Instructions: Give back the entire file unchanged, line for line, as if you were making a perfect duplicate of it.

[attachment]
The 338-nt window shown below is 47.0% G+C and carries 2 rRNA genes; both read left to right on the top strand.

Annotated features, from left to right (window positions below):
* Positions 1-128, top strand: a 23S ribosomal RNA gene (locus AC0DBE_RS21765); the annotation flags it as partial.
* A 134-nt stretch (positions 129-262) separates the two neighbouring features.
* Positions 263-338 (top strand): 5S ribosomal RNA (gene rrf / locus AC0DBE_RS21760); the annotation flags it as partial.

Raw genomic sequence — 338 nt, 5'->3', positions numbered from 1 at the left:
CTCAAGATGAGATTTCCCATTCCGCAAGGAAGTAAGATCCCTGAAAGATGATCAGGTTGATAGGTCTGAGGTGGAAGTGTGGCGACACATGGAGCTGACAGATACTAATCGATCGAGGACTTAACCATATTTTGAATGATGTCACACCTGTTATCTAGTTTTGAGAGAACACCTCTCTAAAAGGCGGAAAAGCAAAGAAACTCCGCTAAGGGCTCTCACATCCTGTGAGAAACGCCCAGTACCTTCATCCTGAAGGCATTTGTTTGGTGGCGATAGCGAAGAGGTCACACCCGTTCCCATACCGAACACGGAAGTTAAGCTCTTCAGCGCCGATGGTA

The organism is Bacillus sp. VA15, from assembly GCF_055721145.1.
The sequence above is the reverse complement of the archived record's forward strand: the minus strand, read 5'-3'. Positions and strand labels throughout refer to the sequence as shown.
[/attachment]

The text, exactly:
The 338-nt window shown below is 47.0% G+C and carries 2 rRNA genes; both read left to right on the top strand.

Annotated features, from left to right (window positions below):
* Positions 1-128, top strand: a 23S ribosomal RNA gene (locus AC0DBE_RS21765); the annotation flags it as partial.
* A 134-nt stretch (positions 129-262) separates the two neighbouring features.
* Positions 263-338 (top strand): 5S ribosomal RNA (gene rrf / locus AC0DBE_RS21760); the annotation flags it as partial.

Raw genomic sequence — 338 nt, 5'->3', positions numbered from 1 at the left:
CTCAAGATGAGATTTCCCATTCCGCAAGGAAGTAAGATCCCTGAAAGATGATCAGGTTGATAGGTCTGAGGTGGAAGTGTGGCGACACATGGAGCTGACAGATACTAATCGATCGAGGACTTAACCATATTTTGAATGATGTCACACCTGTTATCTAGTTTTGAGAGAACACCTCTCTAAAAGGCGGAAAAGCAAAGAAACTCCGCTAAGGGCTCTCACATCCTGTGAGAAACGCCCAGTACCTTCATCCTGAAGGCATTTGTTTGGTGGCGATAGCGAAGAGGTCACACCCGTTCCCATACCGAACACGGAAGTTAAGCTCTTCAGCGCCGATGGTA

The organism is Bacillus sp. VA15, from assembly GCF_055721145.1.
The sequence above is the reverse complement of the archived record's forward strand: the minus strand, read 5'-3'. Positions and strand labels throughout refer to the sequence as shown.